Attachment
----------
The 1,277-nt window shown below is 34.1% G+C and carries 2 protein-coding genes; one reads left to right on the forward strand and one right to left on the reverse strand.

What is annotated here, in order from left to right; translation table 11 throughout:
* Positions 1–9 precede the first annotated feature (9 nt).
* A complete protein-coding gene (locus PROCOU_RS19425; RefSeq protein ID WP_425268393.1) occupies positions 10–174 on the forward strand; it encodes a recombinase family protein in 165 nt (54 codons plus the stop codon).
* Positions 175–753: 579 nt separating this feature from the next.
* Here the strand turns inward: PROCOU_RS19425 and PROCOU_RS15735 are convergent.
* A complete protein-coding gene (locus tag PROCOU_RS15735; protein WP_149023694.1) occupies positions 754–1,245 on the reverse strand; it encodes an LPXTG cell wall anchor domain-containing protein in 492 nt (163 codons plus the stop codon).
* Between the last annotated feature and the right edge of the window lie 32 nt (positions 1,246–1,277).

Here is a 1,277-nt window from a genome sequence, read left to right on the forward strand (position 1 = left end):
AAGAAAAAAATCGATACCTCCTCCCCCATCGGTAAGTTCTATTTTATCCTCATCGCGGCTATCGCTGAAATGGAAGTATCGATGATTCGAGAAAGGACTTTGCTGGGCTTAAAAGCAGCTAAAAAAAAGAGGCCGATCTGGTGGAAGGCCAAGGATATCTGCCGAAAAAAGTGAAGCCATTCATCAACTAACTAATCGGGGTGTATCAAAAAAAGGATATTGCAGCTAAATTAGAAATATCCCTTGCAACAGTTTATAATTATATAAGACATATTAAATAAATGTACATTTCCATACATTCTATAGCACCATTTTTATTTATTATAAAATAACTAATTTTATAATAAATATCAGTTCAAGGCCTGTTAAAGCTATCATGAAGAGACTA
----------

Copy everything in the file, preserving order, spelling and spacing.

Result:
The 1,277-nt window shown below is 34.1% G+C and carries 2 protein-coding genes; one reads left to right on the forward strand and one right to left on the reverse strand.

What is annotated here, in order from left to right; translation table 11 throughout:
* Positions 1–9 precede the first annotated feature (9 nt).
* A complete protein-coding gene (locus PROCOU_RS19425; RefSeq protein ID WP_425268393.1) occupies positions 10–174 on the forward strand; it encodes a recombinase family protein in 165 nt (54 codons plus the stop codon).
* Positions 175–753: 579 nt separating this feature from the next.
* Here the strand turns inward: PROCOU_RS19425 and PROCOU_RS15735 are convergent.
* A complete protein-coding gene (locus tag PROCOU_RS15735; protein WP_149023694.1) occupies positions 754–1,245 on the reverse strand; it encodes an LPXTG cell wall anchor domain-containing protein in 492 nt (163 codons plus the stop codon).
* Between the last annotated feature and the right edge of the window lie 32 nt (positions 1,246–1,277).

Here is a 1,277-nt window from a genome sequence, read left to right on the forward strand (position 1 = left end):
AAGAAAAAAATCGATACCTCCTCCCCCATCGGTAAGTTCTATTTTATCCTCATCGCGGCTATCGCTGAAATGGAAGTATCGATGATTCGAGAAAGGACTTTGCTGGGCTTAAAAGCAGCTAAAAAAAAGAGGCCGATCTGGTGGAAGGCCAAGGATATCTGCCGAAAAAAGTGAAGCCATTCATCAACTAACTAATCGGGGTGTATCAAAAAAAGGATATTGCAGCTAAATTAGAAATATCCCTTGCAACAGTTTATAATTATATAAGACATATTAAATAAATGTACATTTCCATACATTCTATAGCACCATTTTTATTTATTATAAAATAACTAATTTTATAATAAATATCAGTTCAAGGCCTGTTAAAGCTATCATGAAGAGACTA